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“Friends” and “Not Friends”

Jeremy Corbyn’s response to the observation that he calls Hamas and Hezbollah “friends”:

The term ‘friends’ was used purely as diplomatic language in the context of dialogue, not an endorsement of a particular set of views. In the difficult quest of establishing a peace, it is common for the term “friend” to be used as part of the process. “Friend” in this case becomes a term of diplomacy as an aid to dialogue between disparate groups rather than a description of a relationship or an endorsement of a set of views.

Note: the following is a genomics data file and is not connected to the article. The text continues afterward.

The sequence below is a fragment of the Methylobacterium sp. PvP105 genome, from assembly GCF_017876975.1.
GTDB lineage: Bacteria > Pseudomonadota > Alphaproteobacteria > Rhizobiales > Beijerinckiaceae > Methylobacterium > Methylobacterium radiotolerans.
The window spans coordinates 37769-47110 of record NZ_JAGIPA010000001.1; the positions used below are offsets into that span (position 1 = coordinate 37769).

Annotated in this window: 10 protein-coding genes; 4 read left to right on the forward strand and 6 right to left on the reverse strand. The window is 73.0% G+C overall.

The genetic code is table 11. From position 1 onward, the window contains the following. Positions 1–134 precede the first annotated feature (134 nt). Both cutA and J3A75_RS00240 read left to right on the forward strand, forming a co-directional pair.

Jeremy Corbyn’s use of “friends” in the House of Commons:

Mr. Jeremy Corbyn (Islington, North) I begin by offering my apologies to the House for not being here for the beginning of the debate. [HoN. MEMBERS: “Hear, hear.”] It’s nice to be among friends. …
Mr. John Marshall Where are they?
Mr. Corbyn My friends are all around me, but not opposite.
Mr. Ian Taylor On a point of order, Mr. Deputy Speaker. Can the Chair clarify exactly where the hon. Gentleman’s hon. Friends are?
Mr. Deputy Speaker (Mr. Michael Morris) That is not a point of order.
Mr. Corbyn In an existentialist maner, my friends are all about me, so let that not worry anyone.

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